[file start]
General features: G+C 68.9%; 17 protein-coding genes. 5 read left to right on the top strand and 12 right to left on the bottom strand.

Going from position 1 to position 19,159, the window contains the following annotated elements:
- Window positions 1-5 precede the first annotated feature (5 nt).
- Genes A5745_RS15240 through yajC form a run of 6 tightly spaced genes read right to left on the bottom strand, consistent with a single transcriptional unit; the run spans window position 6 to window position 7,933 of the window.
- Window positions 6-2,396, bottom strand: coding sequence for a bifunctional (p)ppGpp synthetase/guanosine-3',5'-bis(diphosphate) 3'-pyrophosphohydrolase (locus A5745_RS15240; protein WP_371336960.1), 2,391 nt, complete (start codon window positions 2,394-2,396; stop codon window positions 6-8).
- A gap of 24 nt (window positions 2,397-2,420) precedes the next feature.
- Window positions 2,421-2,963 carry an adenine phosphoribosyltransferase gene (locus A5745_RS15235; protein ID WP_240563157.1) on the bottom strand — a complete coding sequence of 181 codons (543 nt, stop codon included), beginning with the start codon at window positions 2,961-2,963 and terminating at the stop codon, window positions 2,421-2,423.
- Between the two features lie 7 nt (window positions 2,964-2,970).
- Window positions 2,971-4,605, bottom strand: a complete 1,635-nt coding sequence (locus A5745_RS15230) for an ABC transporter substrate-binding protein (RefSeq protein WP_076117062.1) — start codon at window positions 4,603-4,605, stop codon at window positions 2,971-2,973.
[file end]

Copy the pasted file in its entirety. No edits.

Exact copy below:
General features: G+C 68.9%; 17 protein-coding genes. 5 read left to right on the top strand and 12 right to left on the bottom strand.

Going from position 1 to position 19,159, the window contains the following annotated elements:
- Window positions 1-5 precede the first annotated feature (5 nt).
- Genes A5745_RS15240 through yajC form a run of 6 tightly spaced genes read right to left on the bottom strand, consistent with a single transcriptional unit; the run spans window position 6 to window position 7,933 of the window.
- Window positions 6-2,396, bottom strand: coding sequence for a bifunctional (p)ppGpp synthetase/guanosine-3',5'-bis(diphosphate) 3'-pyrophosphohydrolase (locus A5745_RS15240; protein WP_371336960.1), 2,391 nt, complete (start codon window positions 2,394-2,396; stop codon window positions 6-8).
- A gap of 24 nt (window positions 2,397-2,420) precedes the next feature.
- Window positions 2,421-2,963 carry an adenine phosphoribosyltransferase gene (locus A5745_RS15235; protein ID WP_240563157.1) on the bottom strand — a complete coding sequence of 181 codons (543 nt, stop codon included), beginning with the start codon at window positions 2,961-2,963 and terminating at the stop codon, window positions 2,421-2,423.
- Between the two features lie 7 nt (window positions 2,964-2,970).
- Window positions 2,971-4,605, bottom strand: a complete 1,635-nt coding sequence (locus A5745_RS15230) for an ABC transporter substrate-binding protein (RefSeq protein WP_076117062.1) — start codon at window positions 4,603-4,605, stop codon at window positions 2,971-2,973.